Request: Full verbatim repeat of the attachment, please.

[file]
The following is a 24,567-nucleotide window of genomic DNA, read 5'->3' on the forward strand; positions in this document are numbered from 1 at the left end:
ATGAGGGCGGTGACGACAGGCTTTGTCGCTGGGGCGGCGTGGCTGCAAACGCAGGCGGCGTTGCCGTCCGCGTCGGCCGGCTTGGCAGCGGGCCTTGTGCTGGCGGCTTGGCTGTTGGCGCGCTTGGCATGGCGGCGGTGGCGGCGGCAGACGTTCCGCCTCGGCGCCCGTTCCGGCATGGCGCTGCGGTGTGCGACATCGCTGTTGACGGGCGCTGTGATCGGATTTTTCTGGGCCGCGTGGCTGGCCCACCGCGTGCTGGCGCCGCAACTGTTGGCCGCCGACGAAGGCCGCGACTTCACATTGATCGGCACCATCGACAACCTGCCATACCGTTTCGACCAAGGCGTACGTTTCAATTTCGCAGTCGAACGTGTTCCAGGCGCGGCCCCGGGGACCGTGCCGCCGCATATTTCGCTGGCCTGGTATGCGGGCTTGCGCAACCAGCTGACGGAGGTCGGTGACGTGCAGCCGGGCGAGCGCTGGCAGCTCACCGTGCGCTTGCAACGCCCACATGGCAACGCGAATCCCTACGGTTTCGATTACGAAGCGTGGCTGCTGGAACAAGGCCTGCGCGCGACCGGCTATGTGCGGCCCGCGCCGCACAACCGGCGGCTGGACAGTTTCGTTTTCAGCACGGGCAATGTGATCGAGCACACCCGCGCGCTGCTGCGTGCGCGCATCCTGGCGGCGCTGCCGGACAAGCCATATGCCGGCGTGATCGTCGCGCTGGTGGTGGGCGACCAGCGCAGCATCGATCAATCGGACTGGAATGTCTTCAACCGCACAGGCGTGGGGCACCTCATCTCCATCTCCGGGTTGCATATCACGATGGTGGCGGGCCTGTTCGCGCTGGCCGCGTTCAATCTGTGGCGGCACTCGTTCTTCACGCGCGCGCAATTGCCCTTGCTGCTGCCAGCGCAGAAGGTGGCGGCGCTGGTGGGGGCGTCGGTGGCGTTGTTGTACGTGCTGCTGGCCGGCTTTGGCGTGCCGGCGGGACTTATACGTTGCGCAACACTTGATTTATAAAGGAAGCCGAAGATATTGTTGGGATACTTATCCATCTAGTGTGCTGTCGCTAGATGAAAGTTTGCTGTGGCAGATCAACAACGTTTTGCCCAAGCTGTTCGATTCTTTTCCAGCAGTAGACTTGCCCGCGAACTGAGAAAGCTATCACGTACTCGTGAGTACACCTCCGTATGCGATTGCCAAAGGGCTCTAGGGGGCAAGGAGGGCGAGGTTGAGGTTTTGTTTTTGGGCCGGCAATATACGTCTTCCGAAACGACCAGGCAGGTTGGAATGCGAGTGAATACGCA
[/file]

The following is a 24,567-nucleotide window of genomic DNA, read 5'->3' on the forward strand; positions in this document are numbered from 1 at the left end:
ATGAGGGCGGTGACGACAGGCTTTGTCGCTGGGGCGGCGTGGCTGCAAACGCAGGCGGCGTTGCCGTCCGCGTCGGCCGGCTTGGCAGCGGGCCTTGTGCTGGCGGCTTGGCTGTTGGCGCGCTTGGCATGGCGGCGGTGGCGGCGGCAGACGTTCCGCCTCGGCGCCCGTTCCGGCATGGCGCTGCGGTGTGCGACATCGCTGTTGACGGGCGCTGTGATCGGATTTTTCTGGGCCGCGTGGCTGGCCCACCGCGTGCTGGCGCCGCAACTGTTGGCCGCCGACGAAGGCCGCGACTTCACATTGATCGGCACCATCGACAACCTGCCATACCGTTTCGACCAAGGCGTACGTTTCAATTTCGCAGTCGAACGTGTTCCAGGCGCGGCCCCGGGGACCGTGCCGCCGCATATTTCGCTGGCCTGGTATGCGGGCTTGCGCAACCAGCTGACGGAGGTCGGTGACGTGCAGCCGGGCGAGCGCTGGCAGCTCACCGTGCGCTTGCAACGCCCACATGGCAACGCGAATCCCTACGGTTTCGATTACGAAGCGTGGCTGCTGGAACAAGGCCTGCGCGCGACCGGCTATGTGCGGCCCGCGCCGCACAACCGGCGGCTGGACAGTTTCGTTTTCAGCACGGGCAATGTGATCGAGCACACCCGCGCGCTGCTGCGTGCGCGCATCCTGGCGGCGCTGCCGGACAAGCCATATGCCGGCGTGATCGTCGCGCTGGTGGTGGGCGACCAGCGCAGCATCGATCAATCGGACTGGAATGTCTTCAACCGCACAGGCGTGGGGCACCTCATCTCCATCTCCGGGTTGCATATCACGATGGTGGCGGGCCTGTTCGCGCTGGCCGCGTTCAATCTGTGGCGGCACTCGTTCTTCACGCGCGCGCAATTGCCCTTGCTGCTGCCAGCGCAGAAGGTGGCGGCGCTGGTGGGGGCGTCGGTGGCGTTGTTGTACGTGCTGCTGGCCGGCTTTGGCGTGCCGGCGGGACTTATACGTTGCGCAACACTTGATTTATAAAGGAAGCCGAAGATATTGTTGGGATACTTATCCATCTAGTGTGCTGTCGCTAGATGAAAGTTTGCTGTGGCAGATCAACAACGTTTTGCCCAAGCTGTTCGATTCTTTTCCAGCAGTAGACTTGCCCGCGAACTGAGAAAGCTATCACGTACTCGTGAGTACACCTCCGTATGCGATTGCCAAAGGGCTCTAGGGGGCAAGGAGGGCGAGGTTGAGGTTTTGTTTTTGGGCCGGCAATATACGTCTTCCGAAACGACCAGGCAGGTTGGAATGCGAGTGAATACGCA